The Bingham Canyon Mine, also known as the Kennecott Copper Mine, is an open-pit mining operation extracting a large porphyry copper deposit southwest of Salt Lake City, Utah, USA, in the Oquirrh Mountains. It is the deepest open-pit mine in the world. The mine is owned by Rio Tinto Group, an international mining and exploration company headquartered in the United Kingdom. The copper operations at Bingham Canyon Mine are managed through Kennecott Utah Copper Corporation which operates the mine, a concentrator plant, a smelter, and a refinery. The mine has been in production since 1906, and has resulted in the creation of a pit over 0.75 miles (1.2 km) deep, 2.5 miles (4 km) wide, and covering 1,900 acres (7.7 km²). According to Kennecott, it is the world’s largest man-made excavation. It was designated a National Historic Landmark in 1966 under the name Bingham Canyon Open Pit Copper Mine.
Cross-section through open pit, showing ore zonation, USGS.
The Bingham Canyon orebody is a porphyry copper deposit, formed by a quartz monzonite porphyry intruded into sedimentary rocks. It has the concentric alteration pattern and mineralogic zonation typical of porphyry copper deposits.
The oldest rocks at Bingham Canyon–sandstones, quartzites and limestones–were originally deposited as sediment by the shallow seas that covered the region 300 million years ago (in the late Paleozoic Era). Much later, between 60 and 135 million years ago, extensive folding and faulting of the sediments created the Oquirrh Mountains.
Geologic map showing bedrock geology and alteration zones, USGS.
Thirty to 40 million years ago, massive igneous intrusions initiated the process of mineralization. Extreme pressure forced superheated, mineral-rich solutions into fractured intrusive and adjacent sedimentary rock. Upon cooling, the mineralized solutions deposited enormous quantities of metals throughout a broad section of igneous and sedimentary rock that is now known as the Bingham Stock.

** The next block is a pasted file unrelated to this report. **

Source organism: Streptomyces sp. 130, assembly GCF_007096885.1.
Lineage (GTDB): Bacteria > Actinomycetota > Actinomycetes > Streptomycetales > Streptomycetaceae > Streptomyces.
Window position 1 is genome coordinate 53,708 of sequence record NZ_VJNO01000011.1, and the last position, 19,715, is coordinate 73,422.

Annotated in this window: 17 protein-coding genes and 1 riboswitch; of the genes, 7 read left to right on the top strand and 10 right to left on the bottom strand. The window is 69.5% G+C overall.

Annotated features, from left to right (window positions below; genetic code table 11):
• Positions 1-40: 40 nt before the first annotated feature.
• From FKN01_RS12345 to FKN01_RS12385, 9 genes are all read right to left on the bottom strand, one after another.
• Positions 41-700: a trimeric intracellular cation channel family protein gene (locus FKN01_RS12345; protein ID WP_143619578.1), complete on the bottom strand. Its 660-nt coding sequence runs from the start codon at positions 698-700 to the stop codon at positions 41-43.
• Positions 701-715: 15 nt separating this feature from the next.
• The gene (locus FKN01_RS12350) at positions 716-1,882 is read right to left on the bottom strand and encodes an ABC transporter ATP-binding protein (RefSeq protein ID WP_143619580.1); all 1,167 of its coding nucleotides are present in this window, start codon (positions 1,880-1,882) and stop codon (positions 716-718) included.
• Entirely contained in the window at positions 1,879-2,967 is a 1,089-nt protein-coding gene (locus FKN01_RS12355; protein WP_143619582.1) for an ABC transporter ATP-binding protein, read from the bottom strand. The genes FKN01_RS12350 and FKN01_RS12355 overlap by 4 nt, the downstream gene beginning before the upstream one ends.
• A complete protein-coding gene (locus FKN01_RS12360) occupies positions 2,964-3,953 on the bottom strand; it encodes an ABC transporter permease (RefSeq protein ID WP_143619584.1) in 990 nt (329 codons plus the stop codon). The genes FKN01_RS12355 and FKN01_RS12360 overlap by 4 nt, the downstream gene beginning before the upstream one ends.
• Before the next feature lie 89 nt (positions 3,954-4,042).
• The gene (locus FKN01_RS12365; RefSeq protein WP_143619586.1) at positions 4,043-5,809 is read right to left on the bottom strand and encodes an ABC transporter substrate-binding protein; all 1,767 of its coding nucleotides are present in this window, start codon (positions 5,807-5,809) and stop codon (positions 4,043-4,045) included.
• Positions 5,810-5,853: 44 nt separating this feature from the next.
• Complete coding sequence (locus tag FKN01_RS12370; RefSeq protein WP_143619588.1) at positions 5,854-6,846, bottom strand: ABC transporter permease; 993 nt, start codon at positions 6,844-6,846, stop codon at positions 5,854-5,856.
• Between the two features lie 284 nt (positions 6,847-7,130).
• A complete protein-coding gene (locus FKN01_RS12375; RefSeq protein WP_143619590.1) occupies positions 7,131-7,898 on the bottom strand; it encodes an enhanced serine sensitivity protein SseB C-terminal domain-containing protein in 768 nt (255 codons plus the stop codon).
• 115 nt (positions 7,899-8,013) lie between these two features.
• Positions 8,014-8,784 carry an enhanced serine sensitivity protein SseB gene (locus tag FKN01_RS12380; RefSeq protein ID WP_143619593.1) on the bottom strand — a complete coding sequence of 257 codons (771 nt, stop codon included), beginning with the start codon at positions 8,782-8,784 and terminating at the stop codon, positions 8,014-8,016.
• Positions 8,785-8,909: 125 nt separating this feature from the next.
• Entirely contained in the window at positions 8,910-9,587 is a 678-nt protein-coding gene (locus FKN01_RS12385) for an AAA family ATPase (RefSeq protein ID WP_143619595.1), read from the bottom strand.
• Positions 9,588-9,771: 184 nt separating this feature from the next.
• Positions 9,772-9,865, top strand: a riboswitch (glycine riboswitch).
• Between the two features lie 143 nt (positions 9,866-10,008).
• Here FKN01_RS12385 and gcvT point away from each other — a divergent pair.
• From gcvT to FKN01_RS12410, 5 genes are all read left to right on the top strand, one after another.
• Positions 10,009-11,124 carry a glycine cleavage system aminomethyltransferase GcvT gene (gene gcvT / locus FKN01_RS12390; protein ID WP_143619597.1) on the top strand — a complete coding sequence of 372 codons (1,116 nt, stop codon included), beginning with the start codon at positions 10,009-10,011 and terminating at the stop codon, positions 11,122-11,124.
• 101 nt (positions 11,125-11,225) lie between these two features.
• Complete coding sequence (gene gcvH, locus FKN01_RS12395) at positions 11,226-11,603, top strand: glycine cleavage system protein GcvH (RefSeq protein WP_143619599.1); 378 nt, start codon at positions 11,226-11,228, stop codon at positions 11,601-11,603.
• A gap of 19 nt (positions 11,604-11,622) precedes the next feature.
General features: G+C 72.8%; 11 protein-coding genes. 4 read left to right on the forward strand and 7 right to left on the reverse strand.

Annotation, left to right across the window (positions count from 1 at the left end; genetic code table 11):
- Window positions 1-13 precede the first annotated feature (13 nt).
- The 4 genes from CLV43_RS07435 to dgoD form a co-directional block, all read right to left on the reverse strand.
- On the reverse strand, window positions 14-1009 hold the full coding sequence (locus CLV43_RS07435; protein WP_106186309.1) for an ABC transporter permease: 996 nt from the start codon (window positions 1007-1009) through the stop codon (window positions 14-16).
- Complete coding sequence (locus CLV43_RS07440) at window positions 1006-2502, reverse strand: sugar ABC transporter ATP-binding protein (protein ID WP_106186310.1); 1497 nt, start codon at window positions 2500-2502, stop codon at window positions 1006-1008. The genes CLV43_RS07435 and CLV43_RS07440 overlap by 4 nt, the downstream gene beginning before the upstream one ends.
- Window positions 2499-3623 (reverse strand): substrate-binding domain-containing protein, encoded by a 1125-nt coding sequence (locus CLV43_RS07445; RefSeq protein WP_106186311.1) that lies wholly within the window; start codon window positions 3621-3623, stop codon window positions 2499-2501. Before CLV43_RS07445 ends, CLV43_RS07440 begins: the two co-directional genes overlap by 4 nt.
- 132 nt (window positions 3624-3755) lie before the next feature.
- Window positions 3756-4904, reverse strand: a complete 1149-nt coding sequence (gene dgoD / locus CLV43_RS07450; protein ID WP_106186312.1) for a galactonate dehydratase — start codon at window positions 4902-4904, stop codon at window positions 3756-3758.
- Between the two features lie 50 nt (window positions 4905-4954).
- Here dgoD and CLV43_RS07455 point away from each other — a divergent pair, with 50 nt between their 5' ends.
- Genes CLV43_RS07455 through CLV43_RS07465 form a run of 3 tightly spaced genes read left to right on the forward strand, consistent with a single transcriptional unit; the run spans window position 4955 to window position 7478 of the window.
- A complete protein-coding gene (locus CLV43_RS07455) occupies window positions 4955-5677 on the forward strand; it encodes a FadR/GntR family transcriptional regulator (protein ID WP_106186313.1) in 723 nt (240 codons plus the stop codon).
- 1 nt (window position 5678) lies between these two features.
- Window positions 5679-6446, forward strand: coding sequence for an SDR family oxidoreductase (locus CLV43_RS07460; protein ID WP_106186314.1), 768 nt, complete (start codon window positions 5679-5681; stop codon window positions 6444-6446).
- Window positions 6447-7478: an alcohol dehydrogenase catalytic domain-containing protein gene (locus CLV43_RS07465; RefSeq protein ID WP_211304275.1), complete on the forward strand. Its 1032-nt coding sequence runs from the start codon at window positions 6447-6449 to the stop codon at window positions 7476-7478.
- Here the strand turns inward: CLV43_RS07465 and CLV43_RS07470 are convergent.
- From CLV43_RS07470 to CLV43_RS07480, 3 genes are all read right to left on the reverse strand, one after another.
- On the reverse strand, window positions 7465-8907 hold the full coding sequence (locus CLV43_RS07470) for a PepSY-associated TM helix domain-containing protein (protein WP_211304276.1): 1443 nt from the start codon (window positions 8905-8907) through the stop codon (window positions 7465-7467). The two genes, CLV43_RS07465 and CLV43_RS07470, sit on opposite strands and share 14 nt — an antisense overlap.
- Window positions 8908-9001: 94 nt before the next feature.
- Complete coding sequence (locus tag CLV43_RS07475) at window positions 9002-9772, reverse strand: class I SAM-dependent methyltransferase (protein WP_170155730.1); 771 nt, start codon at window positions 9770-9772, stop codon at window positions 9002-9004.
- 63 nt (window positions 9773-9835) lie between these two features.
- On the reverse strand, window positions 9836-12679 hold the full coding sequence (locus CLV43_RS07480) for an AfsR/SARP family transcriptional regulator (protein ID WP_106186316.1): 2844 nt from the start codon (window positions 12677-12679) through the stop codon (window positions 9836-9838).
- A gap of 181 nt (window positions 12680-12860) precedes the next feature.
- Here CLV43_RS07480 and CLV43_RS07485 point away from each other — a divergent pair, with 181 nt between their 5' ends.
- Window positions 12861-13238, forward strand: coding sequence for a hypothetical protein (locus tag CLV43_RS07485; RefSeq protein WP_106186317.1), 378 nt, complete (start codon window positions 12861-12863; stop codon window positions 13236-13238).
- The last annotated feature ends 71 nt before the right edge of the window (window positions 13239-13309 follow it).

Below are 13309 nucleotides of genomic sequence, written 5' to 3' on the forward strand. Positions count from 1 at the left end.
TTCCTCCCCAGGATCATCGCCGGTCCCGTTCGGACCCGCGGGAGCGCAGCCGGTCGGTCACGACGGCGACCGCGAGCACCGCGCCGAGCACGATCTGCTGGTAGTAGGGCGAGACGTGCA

Bingham Canyon is not presently a source of notable mineral specimens. The Bingham Stock is a porphyry deposit, meaning that copper minerals—primarily chalcopyrite–are present in very low grades and disseminated throughout the granite-like host rock as tiny grains, seams and fracture coatings.
Over its life, Bingham Canyon has proven to be one of the world’s most productive mines. As of 2004, ore from the mine has yielded more than 17 million tons (15.4 Mt) of copper, 23 million ounces (715 t) of gold, 190 million ounces (5,900 t) of silver, and 850 million pounds (386 kt) of molybdenum. The value of the resources extracted from the Bingham Canyon Mine is greater than the Comstock Lode, Klondike, and California gold rush mining regions combined. Cumulatively, Bingham Canyon has produced more copper than any other mine in the USA, and is the second in the world after Chuquicamata in Chile. Mines in Chile, Indonesia, Arizona, and New Mexico now exceed Bingham Canyon’s annual production rate. High molybdenum prices in 2005 made the molybdenum produced at Bingham Canyon in that year worth even more than the copper. The value of metals produced in 2006 at Bingham Canyon was US$1.8 billion dollars.
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